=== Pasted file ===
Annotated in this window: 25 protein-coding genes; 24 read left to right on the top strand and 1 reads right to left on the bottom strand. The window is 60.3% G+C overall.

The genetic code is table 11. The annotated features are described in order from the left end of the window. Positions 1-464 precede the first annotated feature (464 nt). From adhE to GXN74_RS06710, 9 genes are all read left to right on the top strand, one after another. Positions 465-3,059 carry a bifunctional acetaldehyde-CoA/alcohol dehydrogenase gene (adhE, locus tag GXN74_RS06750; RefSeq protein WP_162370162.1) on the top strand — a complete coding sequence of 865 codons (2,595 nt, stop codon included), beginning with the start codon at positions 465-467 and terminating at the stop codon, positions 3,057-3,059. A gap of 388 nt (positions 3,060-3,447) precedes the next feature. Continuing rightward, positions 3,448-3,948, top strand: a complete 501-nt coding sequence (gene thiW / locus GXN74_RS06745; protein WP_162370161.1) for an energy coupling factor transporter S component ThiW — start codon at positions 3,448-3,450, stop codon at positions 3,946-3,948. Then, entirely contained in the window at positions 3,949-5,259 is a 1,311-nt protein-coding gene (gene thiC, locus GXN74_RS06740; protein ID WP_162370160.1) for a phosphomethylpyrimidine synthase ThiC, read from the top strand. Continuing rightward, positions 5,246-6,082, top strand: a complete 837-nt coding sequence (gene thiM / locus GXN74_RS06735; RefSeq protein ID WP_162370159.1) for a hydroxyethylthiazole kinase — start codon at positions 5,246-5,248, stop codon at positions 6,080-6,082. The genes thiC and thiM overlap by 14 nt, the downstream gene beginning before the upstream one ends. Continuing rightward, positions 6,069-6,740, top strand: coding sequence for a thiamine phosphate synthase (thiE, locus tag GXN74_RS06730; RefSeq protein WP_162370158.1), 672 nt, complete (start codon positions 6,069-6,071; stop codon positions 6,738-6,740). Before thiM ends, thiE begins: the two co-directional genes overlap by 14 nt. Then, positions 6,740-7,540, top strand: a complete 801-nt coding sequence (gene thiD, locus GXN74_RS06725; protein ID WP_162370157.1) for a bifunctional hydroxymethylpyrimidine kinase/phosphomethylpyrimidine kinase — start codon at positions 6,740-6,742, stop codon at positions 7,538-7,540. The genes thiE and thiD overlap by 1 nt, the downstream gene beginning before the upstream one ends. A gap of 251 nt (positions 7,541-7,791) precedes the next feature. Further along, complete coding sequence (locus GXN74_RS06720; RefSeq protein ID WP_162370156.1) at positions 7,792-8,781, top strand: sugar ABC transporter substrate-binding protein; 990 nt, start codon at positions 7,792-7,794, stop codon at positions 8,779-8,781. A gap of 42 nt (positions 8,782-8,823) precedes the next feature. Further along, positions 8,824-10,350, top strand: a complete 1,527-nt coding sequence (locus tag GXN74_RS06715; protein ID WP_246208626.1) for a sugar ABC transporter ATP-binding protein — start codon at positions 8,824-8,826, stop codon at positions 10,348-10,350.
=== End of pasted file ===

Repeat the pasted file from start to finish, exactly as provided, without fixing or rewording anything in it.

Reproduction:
Annotated in this window: 25 protein-coding genes; 24 read left to right on the top strand and 1 reads right to left on the bottom strand. The window is 60.3% G+C overall.

The genetic code is table 11. The annotated features are described in order from the left end of the window. Positions 1-464 precede the first annotated feature (464 nt). From adhE to GXN74_RS06710, 9 genes are all read left to right on the top strand, one after another. Positions 465-3,059 carry a bifunctional acetaldehyde-CoA/alcohol dehydrogenase gene (adhE, locus tag GXN74_RS06750; RefSeq protein WP_162370162.1) on the top strand — a complete coding sequence of 865 codons (2,595 nt, stop codon included), beginning with the start codon at positions 465-467 and terminating at the stop codon, positions 3,057-3,059. A gap of 388 nt (positions 3,060-3,447) precedes the next feature. Continuing rightward, positions 3,448-3,948, top strand: a complete 501-nt coding sequence (gene thiW / locus GXN74_RS06745; protein WP_162370161.1) for an energy coupling factor transporter S component ThiW — start codon at positions 3,448-3,450, stop codon at positions 3,946-3,948. Then, entirely contained in the window at positions 3,949-5,259 is a 1,311-nt protein-coding gene (gene thiC, locus GXN74_RS06740; protein ID WP_162370160.1) for a phosphomethylpyrimidine synthase ThiC, read from the top strand. Continuing rightward, positions 5,246-6,082, top strand: a complete 837-nt coding sequence (gene thiM / locus GXN74_RS06735; RefSeq protein ID WP_162370159.1) for a hydroxyethylthiazole kinase — start codon at positions 5,246-5,248, stop codon at positions 6,080-6,082. The genes thiC and thiM overlap by 14 nt, the downstream gene beginning before the upstream one ends. Continuing rightward, positions 6,069-6,740, top strand: coding sequence for a thiamine phosphate synthase (thiE, locus tag GXN74_RS06730; RefSeq protein WP_162370158.1), 672 nt, complete (start codon positions 6,069-6,071; stop codon positions 6,738-6,740). Before thiM ends, thiE begins: the two co-directional genes overlap by 14 nt. Then, positions 6,740-7,540, top strand: a complete 801-nt coding sequence (gene thiD, locus GXN74_RS06725; protein ID WP_162370157.1) for a bifunctional hydroxymethylpyrimidine kinase/phosphomethylpyrimidine kinase — start codon at positions 6,740-6,742, stop codon at positions 7,538-7,540. The genes thiE and thiD overlap by 1 nt, the downstream gene beginning before the upstream one ends. A gap of 251 nt (positions 7,541-7,791) precedes the next feature. Further along, complete coding sequence (locus GXN74_RS06720; RefSeq protein ID WP_162370156.1) at positions 7,792-8,781, top strand: sugar ABC transporter substrate-binding protein; 990 nt, start codon at positions 7,792-7,794, stop codon at positions 8,779-8,781. A gap of 42 nt (positions 8,782-8,823) precedes the next feature. Further along, positions 8,824-10,350, top strand: a complete 1,527-nt coding sequence (locus tag GXN74_RS06715; protein ID WP_246208626.1) for a sugar ABC transporter ATP-binding protein — start codon at positions 8,824-8,826, stop codon at positions 10,348-10,350.